Dolphins owner Stephen Ross: ‘I f---ing hate losing’
The hurricane-riddled, starting-quarterback-losing, cocaine-platter-punctuated season is over.
The Miami Dolphins think you stunk.
By the time this season ended, head coach Adam Gase was in such a perpetually bad mood, he got mad at a player this week because the player followed a poor practice with a great day, carrying out his assignments perfectly and showing precision on his techniques. And that seemed like good news to everyone except Gase, who was peeved because he believes the player capable of such heights should be stringing one great practice after another by this time of year.
This disappointing, long, unsatisfying and unacceptable season was bad for months, but the past two weeks made things embarrassing. Last week, the Dolphins laid an egg in Kansas City despite having a chance to extend their playoff hopes.
This week, the Buffalo Bills installed a belly play for defensive tackle Kyle Williams. And sure enough, when the offense got down to the one-yard line in the third quarter, the Bills brought in the 6-foot-1 and 303-pound lineman, handed him the football and celebrated in unison after he scored the first touchdown of his 12-year career.
That’s how 2017 went for the Dolphins. It began with all the promise of a playoff berth and ended with this 22-16 loss and some folks wondering whether people should be fired.
Stephen Ross is not one of those people. The Dolphins owner is disappointed. He expected the Dolphins to follow their 2016 playoff appearance with another trip to the postseason.
“I’m terribly disappointed,” Ross said. “The new year didn’t start out right with the injury and you can’t replace a good quarterback. I look forward to next season and the adjustments. You put as much as I put into team, trying to do all the right things to win, how can you not be disappointed?
“I [expletive] hate losing.”
But having failed the owner’s stated goals, Ross said none of the folks running the Dolphins are getting fired.
“I have a lot of confidence in Adam,” Ross said. “I think the way Chris and Mike and Adam worked together... I think Adam is a good football guy and I believe in him. He’s as disappointed as I am. I talk to him a lot. He recognizes we got to make adjustments. And I think we will.”
So no one is gone despite a 6-10 season. Ross is going to be patient and let the people he hired and believed in last season have a chance to fix the things that went wrong this season.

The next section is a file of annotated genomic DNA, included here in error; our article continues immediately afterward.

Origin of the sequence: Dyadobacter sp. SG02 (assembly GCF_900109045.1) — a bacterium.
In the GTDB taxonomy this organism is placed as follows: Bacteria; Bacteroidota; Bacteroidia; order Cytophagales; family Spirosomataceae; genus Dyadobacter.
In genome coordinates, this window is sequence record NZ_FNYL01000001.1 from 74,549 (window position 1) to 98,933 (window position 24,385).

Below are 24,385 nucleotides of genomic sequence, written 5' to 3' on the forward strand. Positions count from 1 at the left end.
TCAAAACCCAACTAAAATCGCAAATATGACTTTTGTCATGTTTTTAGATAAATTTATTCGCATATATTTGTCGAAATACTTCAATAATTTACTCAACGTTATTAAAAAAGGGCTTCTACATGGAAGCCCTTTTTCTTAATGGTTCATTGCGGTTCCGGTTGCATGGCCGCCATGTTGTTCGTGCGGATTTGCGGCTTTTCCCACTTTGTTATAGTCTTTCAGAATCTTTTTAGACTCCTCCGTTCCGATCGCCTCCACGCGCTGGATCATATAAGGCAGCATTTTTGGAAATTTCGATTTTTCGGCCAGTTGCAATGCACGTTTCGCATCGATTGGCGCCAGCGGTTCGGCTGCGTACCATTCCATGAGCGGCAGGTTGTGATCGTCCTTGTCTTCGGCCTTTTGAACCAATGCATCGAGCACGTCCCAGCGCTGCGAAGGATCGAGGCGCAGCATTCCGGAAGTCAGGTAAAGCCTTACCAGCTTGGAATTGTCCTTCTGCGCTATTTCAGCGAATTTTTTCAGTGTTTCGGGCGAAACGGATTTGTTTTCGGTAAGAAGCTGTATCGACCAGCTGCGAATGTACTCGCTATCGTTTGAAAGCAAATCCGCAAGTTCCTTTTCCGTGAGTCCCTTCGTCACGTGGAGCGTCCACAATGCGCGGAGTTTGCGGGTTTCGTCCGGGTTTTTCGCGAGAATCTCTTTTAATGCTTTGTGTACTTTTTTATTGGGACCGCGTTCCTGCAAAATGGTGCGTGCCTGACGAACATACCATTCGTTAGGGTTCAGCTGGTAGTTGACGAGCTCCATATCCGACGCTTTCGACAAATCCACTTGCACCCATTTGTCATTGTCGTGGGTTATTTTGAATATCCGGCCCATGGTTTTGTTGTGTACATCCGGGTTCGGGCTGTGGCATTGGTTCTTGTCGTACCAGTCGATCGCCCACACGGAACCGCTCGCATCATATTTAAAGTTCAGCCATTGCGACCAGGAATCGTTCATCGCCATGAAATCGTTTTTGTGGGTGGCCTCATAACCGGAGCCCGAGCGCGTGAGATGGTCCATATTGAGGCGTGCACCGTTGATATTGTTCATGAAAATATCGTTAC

But that doesn’t mean significant change isn’t coming. It is.
Start with the coaching staff: Gase stays, but he’s planning changes, most significantly in the offensive staff. League sources say Gase has been mulling hiring an experienced, accomplished coach who can help him run the offense.
No, that doesn’t mean Gase is going to give up his play-calling duties. But he apparently believes there was too much on his plate at times this year, particularly after Chris Foerster’s cocaine episode forced his departure. And Gase wants to address the void in 2018.
It’s not clear who that coach addition is going to be. And it’s not known whether that coach will primarily deal with the offensive line aside from being Gase’s confidant. But if the new guy doesn’t coach the offensive line, the Dolphins will be adding a coach there, as well.
It’s uncertain how this will position offensive coordinator Clyde Christensen, who is excellent in the role he and Gase agreed to before 2016. This is a dynamic that Gase and all the parties will have to figure out.
Me? I’m more concerned with the 2018 roster because players make coaches and not the other way around.
This looming offseason begins Monday for all intents and purposes, and we already know how some key roster decisions are going to play out. For example:
The Dolphins this offseason are going to cut tight end Julius Thomas, per sources. The team believed he would be a red-zone threat. The team believed that he would be the same player he was when he scored 24 touchdowns in two seasons under Gase in Denver. Except he wasn’t.
So he’ll be released.
Same with Lawrence Timmons, who came to the Dolphins as a free agent with a reputation for playing hard and physical from his days with the Pittsburgh Steelers. He played poorly and looked spent near the end of the season, and the Dolphins don’t expect that will improve next year.
The Dolphins are also going to rescind the fifth-year option currently on right tackle Ja’Wuan James, per a league source. That option, worth roughly $9.2 million, was guaranteed for injury, but James is mostly recovered from the groin injury that landed him on injured reserve this year.
So the Dolphins won’t owe James the $9.2 million, and the offensive lineman will be a free agent when the new league year begins.
Those three moves alone will save the Dolphins over $21 million in salary-cap space next offseason. Yes, it also means the Dolphins need to find a linebacker and a tight end and possibly a right tackle next offseason.
But this team is moving on with a new look in 2018. The ugly, terrible, unacceptable stuff we saw last year?
The Dolphins say good riddance, 2017.
“It’s a new year,” Ross said. “ We need it.”
Follow Armando Salguero on Twitter: @ArmandoSalguero